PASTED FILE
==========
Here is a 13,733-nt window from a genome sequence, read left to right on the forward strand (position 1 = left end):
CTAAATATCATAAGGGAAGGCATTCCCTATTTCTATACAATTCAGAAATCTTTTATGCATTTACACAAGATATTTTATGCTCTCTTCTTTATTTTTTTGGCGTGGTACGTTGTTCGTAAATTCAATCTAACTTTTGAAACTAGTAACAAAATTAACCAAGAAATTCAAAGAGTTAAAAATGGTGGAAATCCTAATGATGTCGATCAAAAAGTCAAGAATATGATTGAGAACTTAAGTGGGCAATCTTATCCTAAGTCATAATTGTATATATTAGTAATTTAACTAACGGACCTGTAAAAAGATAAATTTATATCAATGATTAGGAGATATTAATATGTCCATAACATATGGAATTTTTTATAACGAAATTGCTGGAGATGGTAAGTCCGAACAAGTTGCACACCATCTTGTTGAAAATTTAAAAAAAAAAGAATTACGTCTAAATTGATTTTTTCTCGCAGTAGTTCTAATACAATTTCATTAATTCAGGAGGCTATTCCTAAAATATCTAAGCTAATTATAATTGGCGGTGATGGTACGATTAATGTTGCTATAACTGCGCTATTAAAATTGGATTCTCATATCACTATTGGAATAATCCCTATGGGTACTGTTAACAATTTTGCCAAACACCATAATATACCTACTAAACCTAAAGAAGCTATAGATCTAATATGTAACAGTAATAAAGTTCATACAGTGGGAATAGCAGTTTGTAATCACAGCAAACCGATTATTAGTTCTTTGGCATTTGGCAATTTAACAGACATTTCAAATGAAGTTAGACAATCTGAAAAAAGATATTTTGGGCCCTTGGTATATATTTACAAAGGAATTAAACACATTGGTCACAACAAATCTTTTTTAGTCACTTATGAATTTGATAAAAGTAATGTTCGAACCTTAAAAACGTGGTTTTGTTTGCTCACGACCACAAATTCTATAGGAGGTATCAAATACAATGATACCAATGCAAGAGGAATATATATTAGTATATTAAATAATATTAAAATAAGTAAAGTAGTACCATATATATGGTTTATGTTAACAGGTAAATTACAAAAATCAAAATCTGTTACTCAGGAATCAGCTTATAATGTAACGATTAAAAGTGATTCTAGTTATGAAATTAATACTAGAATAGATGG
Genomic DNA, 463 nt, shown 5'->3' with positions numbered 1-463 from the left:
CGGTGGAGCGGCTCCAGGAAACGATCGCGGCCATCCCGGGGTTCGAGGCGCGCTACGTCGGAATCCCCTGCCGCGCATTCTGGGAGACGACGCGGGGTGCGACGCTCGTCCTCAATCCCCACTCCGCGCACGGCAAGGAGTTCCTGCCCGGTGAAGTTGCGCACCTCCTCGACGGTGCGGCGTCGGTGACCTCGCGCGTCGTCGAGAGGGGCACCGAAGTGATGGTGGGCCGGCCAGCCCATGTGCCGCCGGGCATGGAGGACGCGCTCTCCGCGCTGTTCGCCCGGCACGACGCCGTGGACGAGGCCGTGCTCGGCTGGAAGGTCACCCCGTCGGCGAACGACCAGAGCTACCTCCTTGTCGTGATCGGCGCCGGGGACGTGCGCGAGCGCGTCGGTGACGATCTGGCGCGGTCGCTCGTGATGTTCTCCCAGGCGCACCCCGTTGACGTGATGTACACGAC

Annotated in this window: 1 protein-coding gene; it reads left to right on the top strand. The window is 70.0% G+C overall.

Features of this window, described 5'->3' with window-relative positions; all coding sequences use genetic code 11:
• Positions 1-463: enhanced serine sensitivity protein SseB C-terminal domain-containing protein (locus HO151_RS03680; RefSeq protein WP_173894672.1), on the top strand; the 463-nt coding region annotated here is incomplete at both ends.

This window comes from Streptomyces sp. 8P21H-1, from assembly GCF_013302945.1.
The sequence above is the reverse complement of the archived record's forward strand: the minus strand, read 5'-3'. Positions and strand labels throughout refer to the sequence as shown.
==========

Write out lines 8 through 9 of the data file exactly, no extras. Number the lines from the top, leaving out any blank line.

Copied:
This window comes from Streptomyces sp. 8P21H-1, from assembly GCF_013302945.1.
The sequence above is the reverse complement of the archived record's forward strand: the minus strand, read 5'-3'. Positions and strand labels throughout refer to the sequence as shown.